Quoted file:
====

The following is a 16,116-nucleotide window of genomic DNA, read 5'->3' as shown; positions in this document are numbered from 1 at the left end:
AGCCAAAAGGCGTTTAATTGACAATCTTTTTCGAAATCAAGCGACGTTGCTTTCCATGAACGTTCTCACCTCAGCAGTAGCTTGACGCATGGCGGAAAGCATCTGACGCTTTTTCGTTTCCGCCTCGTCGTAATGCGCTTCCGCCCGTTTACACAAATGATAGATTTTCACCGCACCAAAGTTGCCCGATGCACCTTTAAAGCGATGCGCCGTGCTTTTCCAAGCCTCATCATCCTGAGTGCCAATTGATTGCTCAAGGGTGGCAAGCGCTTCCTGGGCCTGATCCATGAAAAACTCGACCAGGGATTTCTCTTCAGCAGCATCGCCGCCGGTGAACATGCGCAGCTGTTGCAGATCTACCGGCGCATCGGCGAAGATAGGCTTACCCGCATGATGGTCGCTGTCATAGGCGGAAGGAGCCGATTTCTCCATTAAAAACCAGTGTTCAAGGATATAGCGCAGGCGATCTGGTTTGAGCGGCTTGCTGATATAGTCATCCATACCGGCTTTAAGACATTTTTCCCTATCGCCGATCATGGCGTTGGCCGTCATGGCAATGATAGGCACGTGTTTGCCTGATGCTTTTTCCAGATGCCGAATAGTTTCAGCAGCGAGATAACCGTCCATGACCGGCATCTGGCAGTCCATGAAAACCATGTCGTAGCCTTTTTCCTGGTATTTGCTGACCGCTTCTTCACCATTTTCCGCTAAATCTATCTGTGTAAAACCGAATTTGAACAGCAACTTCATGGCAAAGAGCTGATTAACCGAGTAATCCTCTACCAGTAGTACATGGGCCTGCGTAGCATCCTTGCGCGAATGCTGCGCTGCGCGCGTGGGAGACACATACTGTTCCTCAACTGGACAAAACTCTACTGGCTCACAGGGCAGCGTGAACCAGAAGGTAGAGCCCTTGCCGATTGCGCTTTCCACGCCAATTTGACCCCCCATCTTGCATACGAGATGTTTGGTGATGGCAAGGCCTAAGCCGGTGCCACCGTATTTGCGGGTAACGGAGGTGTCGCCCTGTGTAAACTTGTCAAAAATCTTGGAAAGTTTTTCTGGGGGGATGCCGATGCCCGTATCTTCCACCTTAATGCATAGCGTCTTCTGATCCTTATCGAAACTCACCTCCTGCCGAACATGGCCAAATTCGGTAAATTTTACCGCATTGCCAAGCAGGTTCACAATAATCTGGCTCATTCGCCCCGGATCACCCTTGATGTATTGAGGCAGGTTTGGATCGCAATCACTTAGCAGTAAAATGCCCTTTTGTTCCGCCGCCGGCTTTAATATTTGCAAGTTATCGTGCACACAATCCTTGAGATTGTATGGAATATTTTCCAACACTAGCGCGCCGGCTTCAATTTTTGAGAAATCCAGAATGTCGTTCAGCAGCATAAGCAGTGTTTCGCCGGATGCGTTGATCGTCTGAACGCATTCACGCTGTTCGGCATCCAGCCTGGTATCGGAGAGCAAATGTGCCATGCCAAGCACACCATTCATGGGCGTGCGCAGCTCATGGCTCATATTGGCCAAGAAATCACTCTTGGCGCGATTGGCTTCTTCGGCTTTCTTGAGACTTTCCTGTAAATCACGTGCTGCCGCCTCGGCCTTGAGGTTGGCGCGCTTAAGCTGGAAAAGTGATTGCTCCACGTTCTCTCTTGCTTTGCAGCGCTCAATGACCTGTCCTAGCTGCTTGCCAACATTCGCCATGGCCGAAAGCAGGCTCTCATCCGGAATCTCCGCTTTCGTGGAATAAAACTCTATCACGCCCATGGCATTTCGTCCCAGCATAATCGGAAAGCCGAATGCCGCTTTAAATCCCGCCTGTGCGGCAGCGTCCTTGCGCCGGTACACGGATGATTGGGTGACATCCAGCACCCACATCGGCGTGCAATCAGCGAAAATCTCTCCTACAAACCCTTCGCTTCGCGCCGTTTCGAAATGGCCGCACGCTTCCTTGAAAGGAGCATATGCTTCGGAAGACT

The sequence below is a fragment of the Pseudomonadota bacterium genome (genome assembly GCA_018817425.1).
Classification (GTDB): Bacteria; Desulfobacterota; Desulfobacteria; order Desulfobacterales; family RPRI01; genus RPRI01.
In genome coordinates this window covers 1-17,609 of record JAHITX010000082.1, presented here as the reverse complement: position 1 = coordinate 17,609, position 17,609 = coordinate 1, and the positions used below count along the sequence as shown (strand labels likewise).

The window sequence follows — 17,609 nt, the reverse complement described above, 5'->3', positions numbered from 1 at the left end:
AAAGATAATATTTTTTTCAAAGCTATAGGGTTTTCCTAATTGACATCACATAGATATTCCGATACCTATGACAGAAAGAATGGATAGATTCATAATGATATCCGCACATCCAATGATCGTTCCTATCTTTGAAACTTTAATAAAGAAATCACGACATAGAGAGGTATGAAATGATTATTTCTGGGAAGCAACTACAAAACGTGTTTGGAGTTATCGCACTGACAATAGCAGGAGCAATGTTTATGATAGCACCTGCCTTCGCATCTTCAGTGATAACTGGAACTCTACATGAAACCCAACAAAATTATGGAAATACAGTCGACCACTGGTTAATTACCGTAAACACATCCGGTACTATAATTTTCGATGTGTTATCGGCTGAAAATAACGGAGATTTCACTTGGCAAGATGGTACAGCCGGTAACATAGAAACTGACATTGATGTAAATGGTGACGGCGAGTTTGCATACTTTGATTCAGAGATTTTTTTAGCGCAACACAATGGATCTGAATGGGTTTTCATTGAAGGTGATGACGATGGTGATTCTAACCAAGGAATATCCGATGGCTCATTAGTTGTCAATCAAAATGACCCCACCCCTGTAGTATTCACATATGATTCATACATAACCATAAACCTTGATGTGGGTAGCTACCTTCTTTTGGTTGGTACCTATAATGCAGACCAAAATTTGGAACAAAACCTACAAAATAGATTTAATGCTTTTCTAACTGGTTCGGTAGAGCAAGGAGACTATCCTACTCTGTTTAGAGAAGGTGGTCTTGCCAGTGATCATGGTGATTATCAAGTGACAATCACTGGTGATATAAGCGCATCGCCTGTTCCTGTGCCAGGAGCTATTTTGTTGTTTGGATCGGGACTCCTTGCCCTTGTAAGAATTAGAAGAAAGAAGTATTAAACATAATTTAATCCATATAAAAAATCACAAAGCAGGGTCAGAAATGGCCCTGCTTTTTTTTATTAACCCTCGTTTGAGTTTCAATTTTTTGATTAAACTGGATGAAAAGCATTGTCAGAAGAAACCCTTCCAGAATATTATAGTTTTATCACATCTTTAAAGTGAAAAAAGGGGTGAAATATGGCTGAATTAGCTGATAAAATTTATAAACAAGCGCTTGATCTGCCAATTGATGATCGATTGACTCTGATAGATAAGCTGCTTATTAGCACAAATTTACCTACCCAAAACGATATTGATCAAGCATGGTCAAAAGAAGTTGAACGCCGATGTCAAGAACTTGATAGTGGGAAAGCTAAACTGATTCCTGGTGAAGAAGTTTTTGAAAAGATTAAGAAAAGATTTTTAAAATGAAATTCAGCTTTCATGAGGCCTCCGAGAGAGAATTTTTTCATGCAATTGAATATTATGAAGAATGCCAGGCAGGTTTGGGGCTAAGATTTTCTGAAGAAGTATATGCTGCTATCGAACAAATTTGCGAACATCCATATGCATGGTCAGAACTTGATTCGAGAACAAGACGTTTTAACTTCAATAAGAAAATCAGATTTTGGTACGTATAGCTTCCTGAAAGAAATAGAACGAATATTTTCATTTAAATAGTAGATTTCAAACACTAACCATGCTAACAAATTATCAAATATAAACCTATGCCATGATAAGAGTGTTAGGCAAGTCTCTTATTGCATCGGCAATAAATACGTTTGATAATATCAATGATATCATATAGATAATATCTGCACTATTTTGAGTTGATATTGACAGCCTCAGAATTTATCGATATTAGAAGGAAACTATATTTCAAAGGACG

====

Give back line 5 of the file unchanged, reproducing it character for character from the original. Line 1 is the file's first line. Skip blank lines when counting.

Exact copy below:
In genome coordinates this window covers 1-17,609 of record JAHITX010000082.1, presented here as the reverse complement: position 1 = coordinate 17,609, position 17,609 = coordinate 1, and the positions used below count along the sequence as shown (strand labels likewise).